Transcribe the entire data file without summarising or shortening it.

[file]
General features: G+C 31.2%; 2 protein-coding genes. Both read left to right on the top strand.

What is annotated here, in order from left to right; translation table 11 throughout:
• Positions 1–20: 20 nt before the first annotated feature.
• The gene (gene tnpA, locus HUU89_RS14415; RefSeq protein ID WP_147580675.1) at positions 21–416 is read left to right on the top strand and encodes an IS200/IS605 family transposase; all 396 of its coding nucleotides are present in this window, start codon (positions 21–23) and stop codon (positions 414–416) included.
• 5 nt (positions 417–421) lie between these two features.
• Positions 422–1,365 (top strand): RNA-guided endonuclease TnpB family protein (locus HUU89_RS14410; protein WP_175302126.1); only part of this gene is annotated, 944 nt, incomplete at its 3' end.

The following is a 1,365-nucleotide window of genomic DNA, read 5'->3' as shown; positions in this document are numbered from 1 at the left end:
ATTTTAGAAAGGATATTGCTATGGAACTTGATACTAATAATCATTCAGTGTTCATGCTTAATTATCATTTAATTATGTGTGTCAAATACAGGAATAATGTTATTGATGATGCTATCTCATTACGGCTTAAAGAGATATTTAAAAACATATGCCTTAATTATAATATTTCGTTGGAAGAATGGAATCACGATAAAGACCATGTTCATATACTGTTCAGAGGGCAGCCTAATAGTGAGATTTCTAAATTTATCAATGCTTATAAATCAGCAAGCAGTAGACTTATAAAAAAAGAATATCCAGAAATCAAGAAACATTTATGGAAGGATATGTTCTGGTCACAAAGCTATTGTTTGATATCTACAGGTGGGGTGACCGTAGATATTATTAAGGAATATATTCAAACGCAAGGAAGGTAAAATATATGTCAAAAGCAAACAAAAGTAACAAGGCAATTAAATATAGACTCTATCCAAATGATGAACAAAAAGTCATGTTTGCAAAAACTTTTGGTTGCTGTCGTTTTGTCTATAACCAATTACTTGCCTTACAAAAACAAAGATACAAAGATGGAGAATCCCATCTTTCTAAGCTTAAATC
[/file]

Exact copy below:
General features: G+C 31.2%; 2 protein-coding genes. Both read left to right on the top strand.

What is annotated here, in order from left to right; translation table 11 throughout:
• Positions 1–20: 20 nt before the first annotated feature.
• The gene (gene tnpA, locus HUU89_RS14415; RefSeq protein ID WP_147580675.1) at positions 21–416 is read left to right on the top strand and encodes an IS200/IS605 family transposase; all 396 of its coding nucleotides are present in this window, start codon (positions 21–23) and stop codon (positions 414–416) included.
• 5 nt (positions 417–421) lie between these two features.
• Positions 422–1,365 (top strand): RNA-guided endonuclease TnpB family protein (locus HUU89_RS14410; protein WP_175302126.1); only part of this gene is annotated, 944 nt, incomplete at its 3' end.

The following is a 1,365-nucleotide window of genomic DNA, read 5'->3' as shown; positions in this document are numbered from 1 at the left end:
ATTTTAGAAAGGATATTGCTATGGAACTTGATACTAATAATCATTCAGTGTTCATGCTTAATTATCATTTAATTATGTGTGTCAAATACAGGAATAATGTTATTGATGATGCTATCTCATTACGGCTTAAAGAGATATTTAAAAACATATGCCTTAATTATAATATTTCGTTGGAAGAATGGAATCACGATAAAGACCATGTTCATATACTGTTCAGAGGGCAGCCTAATAGTGAGATTTCTAAATTTATCAATGCTTATAAATCAGCAAGCAGTAGACTTATAAAAAAAGAATATCCAGAAATCAAGAAACATTTATGGAAGGATATGTTCTGGTCACAAAGCTATTGTTTGATATCTACAGGTGGGGTGACCGTAGATATTATTAAGGAATATATTCAAACGCAAGGAAGGTAAAATATATGTCAAAAGCAAACAAAAGTAACAAGGCAATTAAATATAGACTCTATCCAAATGATGAACAAAAAGTCATGTTTGCAAAAACTTTTGGTTGCTGTCGTTTTGTCTATAACCAATTACTTGCCTTACAAAAACAAAGATACAAAGATGGAGAATCCCATCTTTCTAAGCTTAAATC